BP has further reduced its spending plans after the oil price collapse caused profit to slump by 40% in the third quarter.
Profit for the three months to the end of September fell to $1.8bn (£1.2bn) from $3bn a year earlier, although the result was better than the $1.2bn analysts had forecast.
The plunge in profits is a direct result of the collapse in oil prices, with North Sea Brent blend averaging around $50 a barrel in the last quarter, compared with $102 during the same period in 2014.
BP and other oil companies have responded to the low oil price by slashing costs and spending on projects. This year it expects to spend about $19bn on capital projects, down from an estimate of up to $26bn a year ago.
Capital spending will fall to between $17bn and $19bn a year through to 2017. The company also cut non-investment costs by $3bn in the first nine months of the year.
Replacement cost profit before tax from exploration and production plunged 79% to $800m while profit from so-called downstream activities such as refining increased 53% to $2.3bn.
BP said: “The result primarily showed the impact of sharply lower oil and gas prices but also the benefits of a continuing strong downstream environment and performance and steadily lower cash costs throughout the group.”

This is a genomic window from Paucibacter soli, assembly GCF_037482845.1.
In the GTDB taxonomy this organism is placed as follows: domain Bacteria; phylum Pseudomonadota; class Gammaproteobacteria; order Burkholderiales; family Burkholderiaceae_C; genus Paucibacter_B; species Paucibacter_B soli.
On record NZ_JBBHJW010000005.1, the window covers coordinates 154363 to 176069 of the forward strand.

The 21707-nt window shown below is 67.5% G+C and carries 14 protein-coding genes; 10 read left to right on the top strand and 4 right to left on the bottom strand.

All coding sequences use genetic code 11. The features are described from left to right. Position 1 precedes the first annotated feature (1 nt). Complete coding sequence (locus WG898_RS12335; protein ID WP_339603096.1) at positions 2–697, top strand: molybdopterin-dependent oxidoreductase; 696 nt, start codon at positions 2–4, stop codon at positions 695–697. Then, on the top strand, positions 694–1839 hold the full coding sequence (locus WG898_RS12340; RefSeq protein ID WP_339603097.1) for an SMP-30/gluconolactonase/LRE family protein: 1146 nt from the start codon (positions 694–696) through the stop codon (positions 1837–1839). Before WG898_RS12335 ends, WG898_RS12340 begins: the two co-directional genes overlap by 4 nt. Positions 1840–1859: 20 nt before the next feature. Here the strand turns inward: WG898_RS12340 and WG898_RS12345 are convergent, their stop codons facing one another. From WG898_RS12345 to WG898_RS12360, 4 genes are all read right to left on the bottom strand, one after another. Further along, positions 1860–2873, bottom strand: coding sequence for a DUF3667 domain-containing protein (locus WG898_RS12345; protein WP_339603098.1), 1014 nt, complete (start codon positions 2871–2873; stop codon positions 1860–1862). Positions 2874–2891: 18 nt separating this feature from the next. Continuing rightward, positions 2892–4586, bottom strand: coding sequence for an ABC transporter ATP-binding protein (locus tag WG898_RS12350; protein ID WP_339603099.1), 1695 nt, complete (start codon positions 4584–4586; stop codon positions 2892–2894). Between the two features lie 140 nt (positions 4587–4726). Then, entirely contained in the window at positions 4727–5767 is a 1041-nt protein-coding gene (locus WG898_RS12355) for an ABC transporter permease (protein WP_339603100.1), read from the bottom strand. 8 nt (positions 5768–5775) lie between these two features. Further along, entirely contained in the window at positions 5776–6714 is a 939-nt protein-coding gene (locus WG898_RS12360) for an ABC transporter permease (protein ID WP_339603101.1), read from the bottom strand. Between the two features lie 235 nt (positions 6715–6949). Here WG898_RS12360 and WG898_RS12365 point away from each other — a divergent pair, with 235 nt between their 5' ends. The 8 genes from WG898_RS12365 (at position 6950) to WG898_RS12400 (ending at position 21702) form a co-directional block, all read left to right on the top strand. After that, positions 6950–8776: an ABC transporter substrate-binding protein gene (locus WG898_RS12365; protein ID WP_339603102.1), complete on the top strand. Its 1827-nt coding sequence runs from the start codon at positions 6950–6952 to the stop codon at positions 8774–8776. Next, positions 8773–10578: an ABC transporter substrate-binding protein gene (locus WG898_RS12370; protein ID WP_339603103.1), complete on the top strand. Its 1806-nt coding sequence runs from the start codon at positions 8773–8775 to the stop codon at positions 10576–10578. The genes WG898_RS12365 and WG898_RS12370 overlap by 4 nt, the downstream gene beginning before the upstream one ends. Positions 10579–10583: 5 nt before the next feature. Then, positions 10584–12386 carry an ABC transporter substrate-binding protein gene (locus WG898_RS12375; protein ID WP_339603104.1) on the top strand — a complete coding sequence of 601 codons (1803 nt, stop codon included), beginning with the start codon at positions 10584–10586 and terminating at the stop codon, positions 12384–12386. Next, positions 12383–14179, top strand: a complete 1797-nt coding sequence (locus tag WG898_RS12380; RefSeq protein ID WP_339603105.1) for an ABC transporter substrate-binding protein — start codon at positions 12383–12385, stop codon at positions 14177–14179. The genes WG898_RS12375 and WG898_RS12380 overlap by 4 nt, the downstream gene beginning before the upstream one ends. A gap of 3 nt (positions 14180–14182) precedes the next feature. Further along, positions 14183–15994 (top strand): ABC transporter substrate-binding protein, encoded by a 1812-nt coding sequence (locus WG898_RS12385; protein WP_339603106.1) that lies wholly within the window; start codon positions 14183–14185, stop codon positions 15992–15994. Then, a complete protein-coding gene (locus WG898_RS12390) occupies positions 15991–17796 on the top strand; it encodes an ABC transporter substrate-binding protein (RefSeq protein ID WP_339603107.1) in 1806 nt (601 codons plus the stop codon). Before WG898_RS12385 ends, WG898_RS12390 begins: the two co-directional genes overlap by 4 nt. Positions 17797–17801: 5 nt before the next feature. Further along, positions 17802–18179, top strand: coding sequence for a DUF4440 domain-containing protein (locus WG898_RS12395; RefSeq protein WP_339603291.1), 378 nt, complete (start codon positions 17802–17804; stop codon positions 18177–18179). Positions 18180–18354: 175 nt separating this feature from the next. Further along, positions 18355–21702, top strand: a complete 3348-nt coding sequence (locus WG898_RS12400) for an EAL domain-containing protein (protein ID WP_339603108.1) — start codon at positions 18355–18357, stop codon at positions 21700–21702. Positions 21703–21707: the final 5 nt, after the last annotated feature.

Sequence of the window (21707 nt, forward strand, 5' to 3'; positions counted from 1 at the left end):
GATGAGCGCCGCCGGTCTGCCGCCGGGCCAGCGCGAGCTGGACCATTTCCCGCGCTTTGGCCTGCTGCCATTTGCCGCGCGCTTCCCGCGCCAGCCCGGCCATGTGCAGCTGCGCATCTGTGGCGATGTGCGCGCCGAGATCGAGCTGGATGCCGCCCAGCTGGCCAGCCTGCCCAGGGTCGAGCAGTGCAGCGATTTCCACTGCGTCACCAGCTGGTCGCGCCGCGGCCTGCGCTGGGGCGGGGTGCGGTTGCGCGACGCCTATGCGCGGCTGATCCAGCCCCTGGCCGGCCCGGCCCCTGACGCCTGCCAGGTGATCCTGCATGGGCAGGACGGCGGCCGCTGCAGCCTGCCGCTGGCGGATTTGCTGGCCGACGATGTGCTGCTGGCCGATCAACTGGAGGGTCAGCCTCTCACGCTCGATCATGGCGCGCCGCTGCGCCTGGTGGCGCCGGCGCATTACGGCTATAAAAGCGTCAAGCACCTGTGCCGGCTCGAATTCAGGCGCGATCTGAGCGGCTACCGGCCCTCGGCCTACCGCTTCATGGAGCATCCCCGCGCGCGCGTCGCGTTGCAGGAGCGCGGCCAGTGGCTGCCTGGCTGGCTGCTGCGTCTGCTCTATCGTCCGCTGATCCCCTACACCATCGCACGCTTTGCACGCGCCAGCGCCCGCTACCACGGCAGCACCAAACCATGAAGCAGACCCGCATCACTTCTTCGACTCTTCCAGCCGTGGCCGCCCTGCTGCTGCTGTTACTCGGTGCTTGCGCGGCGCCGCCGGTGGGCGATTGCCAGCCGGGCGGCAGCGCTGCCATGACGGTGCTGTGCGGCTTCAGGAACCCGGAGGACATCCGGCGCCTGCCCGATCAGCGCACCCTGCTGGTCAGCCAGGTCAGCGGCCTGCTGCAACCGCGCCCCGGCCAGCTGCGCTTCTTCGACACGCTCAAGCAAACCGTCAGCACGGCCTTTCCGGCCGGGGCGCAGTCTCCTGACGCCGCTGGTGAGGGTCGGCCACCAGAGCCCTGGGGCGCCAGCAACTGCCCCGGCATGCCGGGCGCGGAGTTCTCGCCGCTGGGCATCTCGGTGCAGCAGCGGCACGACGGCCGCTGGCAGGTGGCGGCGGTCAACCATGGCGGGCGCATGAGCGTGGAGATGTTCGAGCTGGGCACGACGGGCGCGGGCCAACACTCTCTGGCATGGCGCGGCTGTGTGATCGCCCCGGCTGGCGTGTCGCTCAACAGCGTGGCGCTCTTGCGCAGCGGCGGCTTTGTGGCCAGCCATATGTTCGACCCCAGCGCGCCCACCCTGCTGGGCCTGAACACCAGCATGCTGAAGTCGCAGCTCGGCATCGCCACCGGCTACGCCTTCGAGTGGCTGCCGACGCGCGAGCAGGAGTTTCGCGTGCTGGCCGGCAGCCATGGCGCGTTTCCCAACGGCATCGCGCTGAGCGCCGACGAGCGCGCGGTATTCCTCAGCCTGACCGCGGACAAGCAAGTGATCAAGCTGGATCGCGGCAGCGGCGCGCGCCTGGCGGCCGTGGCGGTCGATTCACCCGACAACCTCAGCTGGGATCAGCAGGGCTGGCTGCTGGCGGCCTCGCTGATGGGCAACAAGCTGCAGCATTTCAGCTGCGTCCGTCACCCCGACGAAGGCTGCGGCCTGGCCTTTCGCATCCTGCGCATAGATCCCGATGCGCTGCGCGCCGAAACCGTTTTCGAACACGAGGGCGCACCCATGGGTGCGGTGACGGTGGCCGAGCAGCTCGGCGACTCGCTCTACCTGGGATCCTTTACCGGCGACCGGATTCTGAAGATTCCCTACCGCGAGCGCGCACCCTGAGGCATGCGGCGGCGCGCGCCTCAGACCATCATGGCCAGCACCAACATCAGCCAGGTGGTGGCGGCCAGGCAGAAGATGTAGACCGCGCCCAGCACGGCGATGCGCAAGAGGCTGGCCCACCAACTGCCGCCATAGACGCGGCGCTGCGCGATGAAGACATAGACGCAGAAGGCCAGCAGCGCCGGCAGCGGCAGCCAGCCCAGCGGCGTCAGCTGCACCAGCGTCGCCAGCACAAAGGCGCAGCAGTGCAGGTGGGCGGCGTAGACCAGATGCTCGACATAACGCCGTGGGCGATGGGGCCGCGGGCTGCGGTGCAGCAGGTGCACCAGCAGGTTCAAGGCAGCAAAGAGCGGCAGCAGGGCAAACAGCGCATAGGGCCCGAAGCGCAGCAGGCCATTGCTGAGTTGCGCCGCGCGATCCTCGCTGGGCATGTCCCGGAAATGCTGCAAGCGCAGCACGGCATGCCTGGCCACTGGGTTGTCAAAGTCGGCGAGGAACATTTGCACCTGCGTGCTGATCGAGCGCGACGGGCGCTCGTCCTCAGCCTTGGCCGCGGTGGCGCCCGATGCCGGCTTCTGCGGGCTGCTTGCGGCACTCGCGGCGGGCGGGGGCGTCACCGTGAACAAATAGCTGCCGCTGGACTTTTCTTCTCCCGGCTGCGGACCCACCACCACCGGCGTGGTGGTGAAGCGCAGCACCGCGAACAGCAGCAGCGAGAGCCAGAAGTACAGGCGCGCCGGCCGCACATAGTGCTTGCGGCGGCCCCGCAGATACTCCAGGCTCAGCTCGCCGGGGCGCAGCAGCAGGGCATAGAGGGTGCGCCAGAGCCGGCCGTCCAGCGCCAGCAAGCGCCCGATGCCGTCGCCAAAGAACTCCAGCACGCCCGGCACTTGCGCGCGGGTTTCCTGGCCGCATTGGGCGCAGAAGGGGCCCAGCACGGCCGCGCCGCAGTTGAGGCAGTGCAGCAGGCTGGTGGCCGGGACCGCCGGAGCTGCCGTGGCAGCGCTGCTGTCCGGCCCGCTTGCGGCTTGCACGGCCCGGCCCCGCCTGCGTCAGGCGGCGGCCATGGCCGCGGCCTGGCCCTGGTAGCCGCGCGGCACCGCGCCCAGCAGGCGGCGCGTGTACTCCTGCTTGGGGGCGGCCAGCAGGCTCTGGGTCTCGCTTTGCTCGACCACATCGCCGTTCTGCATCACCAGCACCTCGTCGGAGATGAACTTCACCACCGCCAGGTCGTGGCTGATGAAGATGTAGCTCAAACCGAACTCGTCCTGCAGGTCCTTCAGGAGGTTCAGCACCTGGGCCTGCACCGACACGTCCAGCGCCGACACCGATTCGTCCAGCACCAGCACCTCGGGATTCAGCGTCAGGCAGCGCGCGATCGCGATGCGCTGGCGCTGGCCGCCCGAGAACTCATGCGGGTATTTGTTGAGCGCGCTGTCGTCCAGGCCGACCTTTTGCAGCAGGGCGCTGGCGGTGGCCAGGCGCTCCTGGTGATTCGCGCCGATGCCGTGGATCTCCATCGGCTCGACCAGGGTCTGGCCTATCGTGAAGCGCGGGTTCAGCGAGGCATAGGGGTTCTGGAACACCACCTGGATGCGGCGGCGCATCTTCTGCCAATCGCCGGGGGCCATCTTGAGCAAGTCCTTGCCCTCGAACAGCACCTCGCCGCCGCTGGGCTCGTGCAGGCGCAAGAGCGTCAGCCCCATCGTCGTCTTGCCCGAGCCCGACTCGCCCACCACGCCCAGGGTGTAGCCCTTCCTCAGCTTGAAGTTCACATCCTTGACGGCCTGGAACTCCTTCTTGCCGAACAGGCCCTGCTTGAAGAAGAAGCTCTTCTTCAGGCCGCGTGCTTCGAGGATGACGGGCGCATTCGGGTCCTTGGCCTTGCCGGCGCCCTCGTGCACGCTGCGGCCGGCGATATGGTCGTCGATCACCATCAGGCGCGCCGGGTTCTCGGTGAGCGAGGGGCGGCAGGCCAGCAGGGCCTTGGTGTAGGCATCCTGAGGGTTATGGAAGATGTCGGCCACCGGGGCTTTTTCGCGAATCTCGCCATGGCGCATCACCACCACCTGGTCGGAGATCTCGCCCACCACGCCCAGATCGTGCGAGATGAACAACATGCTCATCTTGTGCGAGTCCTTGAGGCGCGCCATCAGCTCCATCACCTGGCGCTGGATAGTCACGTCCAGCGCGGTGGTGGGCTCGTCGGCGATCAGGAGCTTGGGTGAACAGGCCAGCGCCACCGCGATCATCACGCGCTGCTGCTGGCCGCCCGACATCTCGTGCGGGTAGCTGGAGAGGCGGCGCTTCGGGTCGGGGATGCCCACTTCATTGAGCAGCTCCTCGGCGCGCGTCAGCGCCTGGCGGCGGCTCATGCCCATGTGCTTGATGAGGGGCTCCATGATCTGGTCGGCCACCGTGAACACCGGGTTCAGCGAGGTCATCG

Oil company shares have come under pressure as investors fear the persistently low oil price could force a cut in dividends. Bob Dudley, BP’s chief executive, said the company was determined to keep its dividend to shareholders of 10 cents a share, up from 9.75 cents a year earlier.
Dudley said: “Last year, we acted decisively to reset BP for a sustained period of lower oil prices and the results are coming through well. We are now in action to rebalance our financial framework in this new price environment. This underpins our strong priority of sustaining our dividend and then growing free cash flow and shareholder distributions over the long term.”
BP shares were the biggest gainers in the FTSE 100 index, rising 1.8% to 391.5p.
The oil company agreed to pay a record $18.7bn environmental fine in July to settle legal actions in the US over the fatal 2010 Gulf of Mexico oil spill. A US court is scheduled to consider approval of the final settlement in March, BP said.
The depressed oil price is the result of increased global supplies, particularly in the US, and falling demand for energy as the Chinese economy slows. TheInternational Energy Agency has said higher production by Opec and a continued tailing off in world economic growth means the price of oil will stay low throughout 2016.